While we can't run the numerics on a chaotic system indefinitely, we can for some reasonable amount of time. For the Lorenz equation, we can do this until about t = 35.

y0 = [1; 0; 20];

sigma = 10;

beta = 8/3;

rho = 28;

params = [sigma, beta, rho];

[T,Y] = ode45(@(t, y) Lorenzeq(t, y, params),[0 50],y0);

x1 = Y(:,1); y1 = Y(:,2); z1 = Y(:,3);

t1 = T;

y0 = [1+1e-15; 0; 20];

[T,Y] = ode45(@(t, y) Lorenzeq(t, y, params),[0 50],y0);

x2 = Y(:,1); y2 = Y(:,2); z2 = Y(:,3);

t2 = T;

plot(t1, x1, t2, x2)

After time , the two solutions are completely different.

Unfortunately, most important physical systems are chaotic. It might sound like this is a hopeless situation - It seems that we can't trust approximations to most interesting physical systems. However, the situation is not as dire as it might seem. While we can't trust the exact values of x or y or z, we can trust more general features of the solution. In particular, the phase diagram for our approximations really is converging to the correct shape.

plot3(x1, y1, z1, x2, y2, z2)

view([-132.1 -31.6])

This is one of the reasons why we spent so much time worrying about stability. If your differential equation is chaotic, then after some time it doesn't really matter how accurate your solver is. The best you can hope for is to capture the long term stable behavior of the solution. In that case, you care much more about the stability properties of your solver than the accuracy. Remember that implicit methods are generally better at capturing this stable behavior with a larger time step. This means that if you want to know the long-term behavior of a chaotic system, you may be better off using an implicit method like backward Euler or an implicit builtin solver like ode23s instead of a high accuracy explicit solver like RK4.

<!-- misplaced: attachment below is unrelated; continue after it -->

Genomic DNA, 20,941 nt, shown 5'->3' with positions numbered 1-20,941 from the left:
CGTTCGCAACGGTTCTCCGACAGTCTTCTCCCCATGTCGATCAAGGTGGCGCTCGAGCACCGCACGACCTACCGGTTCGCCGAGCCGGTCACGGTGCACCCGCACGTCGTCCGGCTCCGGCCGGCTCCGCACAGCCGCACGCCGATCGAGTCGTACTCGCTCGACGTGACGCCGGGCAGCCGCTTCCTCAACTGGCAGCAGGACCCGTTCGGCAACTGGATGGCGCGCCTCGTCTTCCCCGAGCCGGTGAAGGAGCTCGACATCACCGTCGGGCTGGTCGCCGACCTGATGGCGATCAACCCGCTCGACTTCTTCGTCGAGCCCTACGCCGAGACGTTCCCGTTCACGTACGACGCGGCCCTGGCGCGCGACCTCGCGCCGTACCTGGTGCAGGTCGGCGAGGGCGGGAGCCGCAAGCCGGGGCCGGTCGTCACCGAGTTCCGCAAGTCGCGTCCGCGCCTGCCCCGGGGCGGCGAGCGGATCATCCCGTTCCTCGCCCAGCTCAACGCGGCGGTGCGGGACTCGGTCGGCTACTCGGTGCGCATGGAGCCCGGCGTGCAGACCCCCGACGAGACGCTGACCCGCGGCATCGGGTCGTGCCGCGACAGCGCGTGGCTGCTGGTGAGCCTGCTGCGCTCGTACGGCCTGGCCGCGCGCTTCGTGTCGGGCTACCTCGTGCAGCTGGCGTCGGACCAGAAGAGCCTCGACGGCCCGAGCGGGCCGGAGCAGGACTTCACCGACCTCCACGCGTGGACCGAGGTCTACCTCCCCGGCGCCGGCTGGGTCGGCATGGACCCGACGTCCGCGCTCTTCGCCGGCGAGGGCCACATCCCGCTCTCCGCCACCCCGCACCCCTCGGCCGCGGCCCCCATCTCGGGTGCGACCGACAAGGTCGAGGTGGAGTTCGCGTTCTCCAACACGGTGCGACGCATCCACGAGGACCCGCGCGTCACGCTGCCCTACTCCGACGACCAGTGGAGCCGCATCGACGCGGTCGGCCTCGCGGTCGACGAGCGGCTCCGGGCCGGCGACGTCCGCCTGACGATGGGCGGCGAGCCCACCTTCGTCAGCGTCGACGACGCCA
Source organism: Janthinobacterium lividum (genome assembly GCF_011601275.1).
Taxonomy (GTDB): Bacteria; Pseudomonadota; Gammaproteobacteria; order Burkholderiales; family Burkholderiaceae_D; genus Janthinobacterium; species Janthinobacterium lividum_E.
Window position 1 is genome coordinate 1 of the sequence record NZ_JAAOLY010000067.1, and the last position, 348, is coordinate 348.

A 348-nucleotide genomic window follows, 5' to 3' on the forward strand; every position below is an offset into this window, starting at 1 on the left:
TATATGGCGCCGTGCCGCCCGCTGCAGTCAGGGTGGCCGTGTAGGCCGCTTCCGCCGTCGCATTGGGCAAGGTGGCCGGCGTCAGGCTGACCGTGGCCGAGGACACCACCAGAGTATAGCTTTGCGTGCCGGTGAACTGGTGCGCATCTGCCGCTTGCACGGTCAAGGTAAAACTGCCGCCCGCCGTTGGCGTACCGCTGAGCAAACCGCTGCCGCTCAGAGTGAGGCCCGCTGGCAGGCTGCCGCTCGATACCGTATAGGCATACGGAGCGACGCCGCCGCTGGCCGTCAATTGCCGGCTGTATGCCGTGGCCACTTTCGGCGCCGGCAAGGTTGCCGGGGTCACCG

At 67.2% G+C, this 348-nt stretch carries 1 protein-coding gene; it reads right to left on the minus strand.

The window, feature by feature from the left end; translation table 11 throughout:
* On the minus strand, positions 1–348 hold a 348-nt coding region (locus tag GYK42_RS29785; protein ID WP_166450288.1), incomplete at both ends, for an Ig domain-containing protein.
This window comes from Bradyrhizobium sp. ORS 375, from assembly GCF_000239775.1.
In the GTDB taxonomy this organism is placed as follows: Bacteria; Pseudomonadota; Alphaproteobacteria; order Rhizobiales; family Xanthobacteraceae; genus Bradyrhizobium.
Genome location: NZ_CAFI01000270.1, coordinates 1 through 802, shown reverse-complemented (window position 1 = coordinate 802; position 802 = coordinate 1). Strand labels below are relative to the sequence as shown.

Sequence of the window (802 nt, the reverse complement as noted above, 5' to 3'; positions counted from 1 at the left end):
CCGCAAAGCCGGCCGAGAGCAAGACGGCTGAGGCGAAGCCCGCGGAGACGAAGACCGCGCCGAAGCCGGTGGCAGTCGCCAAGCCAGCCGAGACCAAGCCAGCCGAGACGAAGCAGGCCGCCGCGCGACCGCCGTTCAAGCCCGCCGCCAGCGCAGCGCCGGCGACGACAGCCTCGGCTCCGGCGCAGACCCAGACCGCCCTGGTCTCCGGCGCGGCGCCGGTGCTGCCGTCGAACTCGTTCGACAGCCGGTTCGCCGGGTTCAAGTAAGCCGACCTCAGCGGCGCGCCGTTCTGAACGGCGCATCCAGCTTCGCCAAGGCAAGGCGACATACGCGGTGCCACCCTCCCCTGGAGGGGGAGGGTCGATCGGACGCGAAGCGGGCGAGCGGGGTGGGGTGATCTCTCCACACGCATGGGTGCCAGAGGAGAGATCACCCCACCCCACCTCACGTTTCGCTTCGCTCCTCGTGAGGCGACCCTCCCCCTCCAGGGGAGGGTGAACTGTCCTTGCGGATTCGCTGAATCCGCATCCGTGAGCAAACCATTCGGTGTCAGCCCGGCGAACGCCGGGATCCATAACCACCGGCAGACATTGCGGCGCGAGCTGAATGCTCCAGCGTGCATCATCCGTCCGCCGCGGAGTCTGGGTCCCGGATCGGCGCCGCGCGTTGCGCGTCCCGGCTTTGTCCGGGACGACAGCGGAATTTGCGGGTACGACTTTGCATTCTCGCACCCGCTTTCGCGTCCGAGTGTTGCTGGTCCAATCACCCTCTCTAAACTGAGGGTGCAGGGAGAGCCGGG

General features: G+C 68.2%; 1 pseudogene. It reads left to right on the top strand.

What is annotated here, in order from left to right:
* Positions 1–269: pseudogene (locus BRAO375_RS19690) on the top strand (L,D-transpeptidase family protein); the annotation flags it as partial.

Now, lets take a step back and see what happnes if we change our parameters.

y0 = [1; 0; 20];

sigma = 10;

beta = 8/3;

count = 1900;

for rho = 28:0.01:30

params = [sigma, beta, rho];

[~,Y] = ode45(@(t, y) Lorenzeq(t, y, params),[0 50],y0);

x = Y(:,1); y = Y(:,2); z = Y(:,3);

count = count + 1;

plot3(x, y, z)

title('Year = ', count)

view([-132.1 -31.6])

xlabel('x')

ylabel('y')

zlabel('z')

axis([-20 20 -30 30 0 70])

pause(0.1)

end

hold on

plot3(x1, y1, z1, '--')

view([-132.1 -31.6])

hold off

There is one other situation where implicit solvers can outperform explicit solvers. To illustrate, let's look at an extremely simplified model for the growth of a spark into a ball of flame. The flame grows because it comes into contact with more oxygen at its surface, and it shrinks because it consumes oxygen in its interior. This means that the rate of growth should be proportional to the surface area of the flame and the rate of decay should be proportional to the volume. This gives us the (highly oversimplified) differential equation

.

Here, x is some measure of the size of the flame. SInce the flame starts out as a spark, should be very small. This model can be solved exactly, and it turns out that the solution stays almost flat at for a very long time, then at time it suddenly jumps to . The solution is monotonically increasing, so it should never oscillate up and down. Let's try solving this IVP with ode45. (Remember that ode45 uses a method based on RK4, which is a explicit.)

f = @(t, x)(x^2 - x^3);

delta = 1e-5;

x0 = delta;

tspan = [0 2/delta];

ode45(f, tspan, x0);

Run this code and watch how long it takes to solve, then zoom in on the top half of the graph. You will see that the solution is wildly oscillating up and down instead of staying almost flat as it is supposed to.

The problem is that this differential equation is stiff. There is not a particularly good standard definition of stiffness in differential equations, but the key idea is that the solution operates on two (or more) very different time scales. In our example, the solution changes very slowly most of the time, but there is a moment in the middle when it changes very suddenly. It turns out that explicit solvers have a very difficult time with stiff differential equations. They require a very small time step, and oscillations like this are very common. However, implicit solvers are typically very good at solving stiff problems. For example, we could use the implicit builtin solver ode23s.

We get

ode23s(f, tspan, x0);

Notice that this solver ran much faster with a much bigger time step and did a much better job of capturing the correct behavior.

function dx= Lorenzeq(t, x, params)

sigma = params(1);

beta = params(2);

rho = params(3);

dx1=-sigma*x(1)+sigma*x(2);

dx2=rho*x(1)-x(2)-x(1)*x(3);

dx3=-beta*x(3)+x(1)*x(2);

dx=[dx1;dx2;dx3];

end